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BOUNCING BACK

BOUNCING BACK

Resilience researchers ask why some people handle adversity better than others and go on to lead normal lives despite negative life experiences while others get de-railed by them.

After years of study, they pretty much figured out that the old guys had the right of it:  You need to stay positive.  You need to have a good crew at your back.

ONE SCIENTIFIC STUDY

This YouTube video from Big Think, “Resilience Lessons from Our Veterans” features psychiatrist Dennis Charney, the Dean of the Mount Sinai Icahn School of Medicine discusses his book, RESILIENCE:  The Science of Mastering Life’s Greatest Challenges, which he wrote with Steven Southwick, who is the Professor of Psychiatry, Post-Traumatic Stress Disorder and Resilience at Yale Medical School.

According to the good doctors, the right kind of optimism as well as a strong support network are key factors in developing resilience.

ANOTHER TAKE ON IT

International bestselling author Paul McGee wrote HOW TO SUCCEED WITH PEOPLE:  Remarkably Easy Ways to Engage, Influence and Motivate Almost Anyone.  He did a series of remarkably satisfying podcasts published by Capstone Publishing in 2013 with riffs taken from his book.  Here’s the one about being resilient….

PULLING IT TOGETHER

Emily Esfahani Smith, in her book, THE POWER OF MEANING:  Crafting a Life That Matters, pulls together a whole body of information about resilience and gives some insight into the characteristics of resilient people and how they keep on bouncing back.

She tells us that resilient people have the following assets in their set of character traits:

  • Purpose and a worthy goal
  • A moral compass that’s tied to altruism or selflessly serving others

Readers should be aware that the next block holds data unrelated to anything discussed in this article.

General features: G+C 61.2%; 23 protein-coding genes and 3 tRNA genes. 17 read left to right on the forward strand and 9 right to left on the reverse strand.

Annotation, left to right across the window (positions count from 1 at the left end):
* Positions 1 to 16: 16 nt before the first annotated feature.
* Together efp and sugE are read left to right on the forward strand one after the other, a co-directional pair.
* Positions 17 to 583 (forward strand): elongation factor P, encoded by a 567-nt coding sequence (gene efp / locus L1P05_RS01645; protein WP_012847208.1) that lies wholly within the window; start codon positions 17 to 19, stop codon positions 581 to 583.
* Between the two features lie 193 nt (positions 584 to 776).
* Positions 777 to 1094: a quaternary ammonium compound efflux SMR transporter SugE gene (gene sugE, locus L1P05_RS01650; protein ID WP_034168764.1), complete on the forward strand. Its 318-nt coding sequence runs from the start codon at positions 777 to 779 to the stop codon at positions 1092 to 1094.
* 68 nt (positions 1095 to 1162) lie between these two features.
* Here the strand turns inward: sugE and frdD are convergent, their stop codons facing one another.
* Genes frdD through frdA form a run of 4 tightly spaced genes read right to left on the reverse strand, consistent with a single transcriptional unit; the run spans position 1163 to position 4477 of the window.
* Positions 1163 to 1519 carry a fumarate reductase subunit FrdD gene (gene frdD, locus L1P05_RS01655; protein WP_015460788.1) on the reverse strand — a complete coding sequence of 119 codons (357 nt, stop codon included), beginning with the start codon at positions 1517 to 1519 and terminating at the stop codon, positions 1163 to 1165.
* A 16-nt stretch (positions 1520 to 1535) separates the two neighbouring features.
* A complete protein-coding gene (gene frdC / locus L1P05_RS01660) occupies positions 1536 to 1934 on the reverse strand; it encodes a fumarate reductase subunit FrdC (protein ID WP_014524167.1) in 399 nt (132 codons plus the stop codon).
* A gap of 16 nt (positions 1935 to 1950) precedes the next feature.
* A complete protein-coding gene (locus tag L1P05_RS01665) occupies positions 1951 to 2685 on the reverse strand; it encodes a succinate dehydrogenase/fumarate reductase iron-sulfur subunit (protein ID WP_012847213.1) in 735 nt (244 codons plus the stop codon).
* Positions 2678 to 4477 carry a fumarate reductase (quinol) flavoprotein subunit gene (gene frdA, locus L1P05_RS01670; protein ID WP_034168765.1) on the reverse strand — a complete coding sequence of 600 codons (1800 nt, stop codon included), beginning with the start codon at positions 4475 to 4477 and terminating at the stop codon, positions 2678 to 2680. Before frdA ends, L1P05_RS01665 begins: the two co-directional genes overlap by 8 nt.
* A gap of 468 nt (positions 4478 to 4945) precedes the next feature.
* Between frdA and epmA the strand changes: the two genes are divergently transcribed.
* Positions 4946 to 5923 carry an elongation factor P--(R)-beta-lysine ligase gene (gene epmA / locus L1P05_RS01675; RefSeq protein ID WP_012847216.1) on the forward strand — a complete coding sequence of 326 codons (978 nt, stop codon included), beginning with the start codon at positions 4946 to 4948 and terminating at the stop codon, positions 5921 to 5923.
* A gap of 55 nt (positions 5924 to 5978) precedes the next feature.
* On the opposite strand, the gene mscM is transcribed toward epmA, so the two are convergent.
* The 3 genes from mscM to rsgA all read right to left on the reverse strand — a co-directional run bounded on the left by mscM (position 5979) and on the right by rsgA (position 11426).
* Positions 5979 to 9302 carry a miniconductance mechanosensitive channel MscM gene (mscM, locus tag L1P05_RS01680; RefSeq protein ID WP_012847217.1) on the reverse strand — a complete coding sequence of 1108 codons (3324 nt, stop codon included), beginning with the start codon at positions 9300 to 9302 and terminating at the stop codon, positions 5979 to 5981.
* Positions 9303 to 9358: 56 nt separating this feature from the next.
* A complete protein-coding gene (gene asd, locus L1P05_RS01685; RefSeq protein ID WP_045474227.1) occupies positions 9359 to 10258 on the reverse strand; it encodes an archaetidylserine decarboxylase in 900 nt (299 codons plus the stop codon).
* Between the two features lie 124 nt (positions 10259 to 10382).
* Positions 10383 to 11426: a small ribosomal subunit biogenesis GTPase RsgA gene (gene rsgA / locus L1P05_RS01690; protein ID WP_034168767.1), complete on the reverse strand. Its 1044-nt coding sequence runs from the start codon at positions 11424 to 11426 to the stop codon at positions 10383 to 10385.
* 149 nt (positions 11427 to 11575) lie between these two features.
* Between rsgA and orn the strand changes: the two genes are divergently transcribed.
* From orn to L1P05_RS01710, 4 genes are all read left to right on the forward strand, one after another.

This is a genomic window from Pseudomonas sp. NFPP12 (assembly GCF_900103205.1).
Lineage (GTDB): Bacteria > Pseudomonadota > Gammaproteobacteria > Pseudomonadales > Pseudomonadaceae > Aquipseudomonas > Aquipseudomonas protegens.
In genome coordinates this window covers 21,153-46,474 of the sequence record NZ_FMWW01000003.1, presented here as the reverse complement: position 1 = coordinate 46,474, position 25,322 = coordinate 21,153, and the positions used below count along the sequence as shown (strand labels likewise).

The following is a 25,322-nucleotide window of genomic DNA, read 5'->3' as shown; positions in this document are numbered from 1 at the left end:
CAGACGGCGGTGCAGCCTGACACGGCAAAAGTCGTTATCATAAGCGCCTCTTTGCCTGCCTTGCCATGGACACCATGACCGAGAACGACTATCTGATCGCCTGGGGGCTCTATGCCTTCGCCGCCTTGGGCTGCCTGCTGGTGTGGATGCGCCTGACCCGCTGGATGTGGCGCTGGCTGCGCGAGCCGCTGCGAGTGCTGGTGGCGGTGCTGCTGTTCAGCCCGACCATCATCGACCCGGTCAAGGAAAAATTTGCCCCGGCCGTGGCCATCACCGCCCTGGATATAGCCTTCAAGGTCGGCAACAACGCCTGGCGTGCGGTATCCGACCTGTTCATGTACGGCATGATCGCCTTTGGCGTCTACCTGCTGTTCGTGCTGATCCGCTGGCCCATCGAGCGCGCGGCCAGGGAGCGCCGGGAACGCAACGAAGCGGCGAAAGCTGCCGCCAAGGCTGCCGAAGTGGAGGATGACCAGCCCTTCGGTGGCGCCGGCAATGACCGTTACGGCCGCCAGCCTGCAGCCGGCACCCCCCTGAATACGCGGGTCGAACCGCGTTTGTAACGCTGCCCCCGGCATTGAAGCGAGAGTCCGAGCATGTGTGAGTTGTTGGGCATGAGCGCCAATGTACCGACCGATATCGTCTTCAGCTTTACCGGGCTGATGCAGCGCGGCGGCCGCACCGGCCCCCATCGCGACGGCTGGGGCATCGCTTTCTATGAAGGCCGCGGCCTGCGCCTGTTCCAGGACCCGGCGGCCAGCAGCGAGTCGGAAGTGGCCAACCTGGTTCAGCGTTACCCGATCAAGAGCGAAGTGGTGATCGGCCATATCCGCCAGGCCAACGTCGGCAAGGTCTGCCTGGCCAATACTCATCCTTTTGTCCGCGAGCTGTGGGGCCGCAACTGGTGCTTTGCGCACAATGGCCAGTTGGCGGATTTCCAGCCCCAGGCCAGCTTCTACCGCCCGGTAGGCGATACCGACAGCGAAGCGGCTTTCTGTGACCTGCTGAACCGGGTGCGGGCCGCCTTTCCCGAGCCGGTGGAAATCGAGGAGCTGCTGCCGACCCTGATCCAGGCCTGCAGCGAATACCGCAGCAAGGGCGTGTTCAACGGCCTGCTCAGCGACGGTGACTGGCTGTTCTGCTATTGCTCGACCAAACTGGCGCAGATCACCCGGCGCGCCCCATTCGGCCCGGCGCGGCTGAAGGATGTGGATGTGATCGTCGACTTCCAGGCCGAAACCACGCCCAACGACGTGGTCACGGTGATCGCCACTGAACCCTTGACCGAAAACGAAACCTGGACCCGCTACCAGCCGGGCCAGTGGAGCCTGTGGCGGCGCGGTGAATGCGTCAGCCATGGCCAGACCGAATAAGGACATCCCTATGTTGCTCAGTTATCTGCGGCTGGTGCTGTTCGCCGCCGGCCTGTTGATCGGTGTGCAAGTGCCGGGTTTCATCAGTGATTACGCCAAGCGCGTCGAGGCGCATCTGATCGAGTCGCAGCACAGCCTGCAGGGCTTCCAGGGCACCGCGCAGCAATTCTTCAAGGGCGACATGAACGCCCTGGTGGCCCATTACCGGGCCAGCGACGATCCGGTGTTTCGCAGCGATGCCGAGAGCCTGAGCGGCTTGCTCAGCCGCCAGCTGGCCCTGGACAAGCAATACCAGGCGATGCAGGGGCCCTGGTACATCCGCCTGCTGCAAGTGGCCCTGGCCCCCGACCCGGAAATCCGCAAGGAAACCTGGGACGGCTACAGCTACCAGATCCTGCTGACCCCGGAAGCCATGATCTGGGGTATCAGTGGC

• Social support
  • Spirituality (which could be defined as a “source of strength and power that is greater than yourself”).
  • A natural inclination to continue on through adversity.

According to most resilience researchers some people naturally resist adversity better than others.  Maybe it’s their genetic makeup.  Maybe their early life experiences predisposed them to this way of doing things.

But, Smith says, resilience is not a fixed trait.  Everyone can learn to adapt to stress more effectively by developing a set of psychological tools to help them cope with stressful events.

She points out three successful mindsets and strategies that center on finding meaning in the everyday that work:

OPPORTUNITY MINDSET.  If you can see a stressful situation as a challenge and not as a threat, you are more likely to just keep on keeping on.

“IT’S NORMAL” MINDSET.  If you can see the difficulties and obstacles in front of you as a natural part of how the world works, then you free yourself from stressing about how it’s all because YOU are not-this or YOU are not-that and YOU don’t belong  and YOU are not-supposed-to…and the rest of that garbage.

This mindset can set your mind free from the uncertainties about “belonging” and the doubts that rise up when you’re doing something that is not what the people you want to impress would do.   It allows you to just keep going.

“KEEP YOUR FOCUS ON THE JOB” MINDSET.  If you focus on how doing what you’re doing can help you and others live out self-transcendent values (rather than focusing on how to promote your own self and your own agenda), it’s easier to keep on moving forward.

Smith believes that keeping the life values that are important to you firmly in mind helps to protect you from the damage that stressing over some outcome or other can do.

cahill-craziness
“Cahill Craziness” by Helen Taylor via Flickr [CC BY-NC 2.0]

MY OWN THOUGHT

All of the foregoing stuff gets me to thinking about what the old guys called “gumption.”

Merriam-Webster says “gumption” showed up in the early 1700’s as a word.  Its earliest uses referred to “intelligence” and “energy”.  By the 1860’s Americans were using the word to imply “ambition” and “tenacity.”  It has since evolved into a synonym for “courage” and “get-up-and-go.”

Bouncing back requires all of that.  It’s good to know that they can be developed, they can evolve and they can grow.

 

sunrise-over-maui
Sunrise Over Maui by Rose Braverman Molokai Hawaii via Flickr [CC BY-2.0]

Another IPS (Inner Peace Symptom):  an understanding that the thing you absolutely cannot lose is your gumption.  [Nothing is sadder than somebody whose gumption got up and went.  Hang on to that gumption!]

Here’s one more YouTube video, “Resilience:  Hard Times Motivation” published by Eric Thomas and the Marshall Training Systems guys:

Whew!

And here’s a poem:


MEBBE NEX’ TIME

There you are,

A bit shaky still as you stagger up the beach

Out of the foam.